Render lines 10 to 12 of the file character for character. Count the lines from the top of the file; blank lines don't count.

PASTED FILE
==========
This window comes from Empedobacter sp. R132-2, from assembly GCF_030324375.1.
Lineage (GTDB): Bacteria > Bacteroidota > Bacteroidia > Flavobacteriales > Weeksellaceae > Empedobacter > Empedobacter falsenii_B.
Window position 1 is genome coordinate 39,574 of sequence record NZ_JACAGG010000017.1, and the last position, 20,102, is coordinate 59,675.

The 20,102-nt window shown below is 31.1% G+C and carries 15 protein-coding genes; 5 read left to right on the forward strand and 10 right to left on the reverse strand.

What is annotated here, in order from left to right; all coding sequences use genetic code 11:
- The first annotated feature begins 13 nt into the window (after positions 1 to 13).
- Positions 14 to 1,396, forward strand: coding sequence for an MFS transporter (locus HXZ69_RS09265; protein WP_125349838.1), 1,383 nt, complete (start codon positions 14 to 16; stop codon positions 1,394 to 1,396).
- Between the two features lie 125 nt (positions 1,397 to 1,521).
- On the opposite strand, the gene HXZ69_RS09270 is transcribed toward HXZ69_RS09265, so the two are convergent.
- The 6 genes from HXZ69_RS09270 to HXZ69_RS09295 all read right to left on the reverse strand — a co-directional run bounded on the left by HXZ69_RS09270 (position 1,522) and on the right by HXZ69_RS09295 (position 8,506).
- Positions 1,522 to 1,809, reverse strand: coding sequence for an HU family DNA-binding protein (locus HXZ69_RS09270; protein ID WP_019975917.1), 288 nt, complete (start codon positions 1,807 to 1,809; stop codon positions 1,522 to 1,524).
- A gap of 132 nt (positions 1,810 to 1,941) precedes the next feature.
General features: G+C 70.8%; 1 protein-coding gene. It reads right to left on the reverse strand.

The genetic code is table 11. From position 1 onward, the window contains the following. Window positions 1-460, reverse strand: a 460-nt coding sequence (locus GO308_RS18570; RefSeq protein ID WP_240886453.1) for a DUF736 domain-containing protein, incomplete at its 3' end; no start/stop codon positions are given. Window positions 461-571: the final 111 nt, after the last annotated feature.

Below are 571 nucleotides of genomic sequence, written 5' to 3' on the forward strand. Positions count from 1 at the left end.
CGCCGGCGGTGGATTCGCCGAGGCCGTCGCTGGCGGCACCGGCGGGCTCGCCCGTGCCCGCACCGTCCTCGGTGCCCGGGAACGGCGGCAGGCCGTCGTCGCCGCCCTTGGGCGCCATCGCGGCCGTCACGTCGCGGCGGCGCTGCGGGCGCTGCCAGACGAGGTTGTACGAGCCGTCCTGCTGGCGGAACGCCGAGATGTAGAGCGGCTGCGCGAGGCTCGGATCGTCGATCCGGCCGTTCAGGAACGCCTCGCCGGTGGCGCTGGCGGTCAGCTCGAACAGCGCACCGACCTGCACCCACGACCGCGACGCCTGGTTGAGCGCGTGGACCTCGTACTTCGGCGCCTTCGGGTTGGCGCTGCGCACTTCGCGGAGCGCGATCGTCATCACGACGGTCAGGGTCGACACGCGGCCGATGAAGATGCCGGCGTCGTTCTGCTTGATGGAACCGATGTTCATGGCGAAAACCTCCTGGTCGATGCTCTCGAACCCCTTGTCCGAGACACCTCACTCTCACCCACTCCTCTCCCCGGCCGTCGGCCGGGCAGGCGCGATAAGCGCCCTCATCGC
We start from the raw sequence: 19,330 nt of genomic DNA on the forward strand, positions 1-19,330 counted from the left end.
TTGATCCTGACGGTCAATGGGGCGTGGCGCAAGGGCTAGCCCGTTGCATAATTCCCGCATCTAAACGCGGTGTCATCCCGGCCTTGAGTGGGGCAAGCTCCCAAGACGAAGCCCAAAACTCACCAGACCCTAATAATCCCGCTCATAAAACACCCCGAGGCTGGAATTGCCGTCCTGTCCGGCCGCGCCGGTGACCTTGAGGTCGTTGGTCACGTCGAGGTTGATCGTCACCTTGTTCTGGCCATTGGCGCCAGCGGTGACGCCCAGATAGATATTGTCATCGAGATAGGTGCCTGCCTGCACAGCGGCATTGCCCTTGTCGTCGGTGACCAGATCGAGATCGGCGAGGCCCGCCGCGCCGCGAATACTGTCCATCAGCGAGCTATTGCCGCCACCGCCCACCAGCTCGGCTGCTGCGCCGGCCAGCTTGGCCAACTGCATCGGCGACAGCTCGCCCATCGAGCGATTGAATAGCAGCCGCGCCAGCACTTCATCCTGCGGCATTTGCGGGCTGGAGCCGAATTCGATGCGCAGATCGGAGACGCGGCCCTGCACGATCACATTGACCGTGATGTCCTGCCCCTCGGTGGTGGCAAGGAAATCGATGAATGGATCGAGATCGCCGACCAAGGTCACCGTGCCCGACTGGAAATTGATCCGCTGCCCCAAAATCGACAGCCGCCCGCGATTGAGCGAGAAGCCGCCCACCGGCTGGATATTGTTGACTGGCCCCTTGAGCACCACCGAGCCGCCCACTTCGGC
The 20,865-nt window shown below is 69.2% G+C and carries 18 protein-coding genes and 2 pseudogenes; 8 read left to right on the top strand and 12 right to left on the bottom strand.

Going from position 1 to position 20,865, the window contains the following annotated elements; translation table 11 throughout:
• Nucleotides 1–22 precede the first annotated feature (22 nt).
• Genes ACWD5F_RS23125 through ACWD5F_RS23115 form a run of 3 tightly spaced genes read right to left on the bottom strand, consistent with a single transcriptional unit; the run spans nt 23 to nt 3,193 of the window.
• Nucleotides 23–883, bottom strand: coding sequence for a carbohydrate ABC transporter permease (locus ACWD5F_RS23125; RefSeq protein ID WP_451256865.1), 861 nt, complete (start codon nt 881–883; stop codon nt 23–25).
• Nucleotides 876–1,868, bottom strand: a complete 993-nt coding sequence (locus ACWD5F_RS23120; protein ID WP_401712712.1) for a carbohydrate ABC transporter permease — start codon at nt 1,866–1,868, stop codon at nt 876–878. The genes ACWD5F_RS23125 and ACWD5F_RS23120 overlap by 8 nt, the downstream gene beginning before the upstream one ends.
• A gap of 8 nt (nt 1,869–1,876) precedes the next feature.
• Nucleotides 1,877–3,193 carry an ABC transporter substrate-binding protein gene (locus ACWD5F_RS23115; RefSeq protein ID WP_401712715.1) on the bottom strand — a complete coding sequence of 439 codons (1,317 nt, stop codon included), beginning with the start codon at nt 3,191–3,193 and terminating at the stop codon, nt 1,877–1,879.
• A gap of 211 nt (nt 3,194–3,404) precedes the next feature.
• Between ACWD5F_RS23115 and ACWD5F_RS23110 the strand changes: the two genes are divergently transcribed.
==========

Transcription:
- The 6 genes from HXZ69_RS09270 to HXZ69_RS09295 all read right to left on the reverse strand — a co-directional run bounded on the left by HXZ69_RS09270 (position 1,522) and on the right by HXZ69_RS09295 (position 8,506).
- Positions 1,522 to 1,809, reverse strand: coding sequence for an HU family DNA-binding protein (locus HXZ69_RS09270; protein ID WP_019975917.1), 288 nt, complete (start codon positions 1,807 to 1,809; stop codon positions 1,522 to 1,524).
- A gap of 132 nt (positions 1,810 to 1,941) precedes the next feature.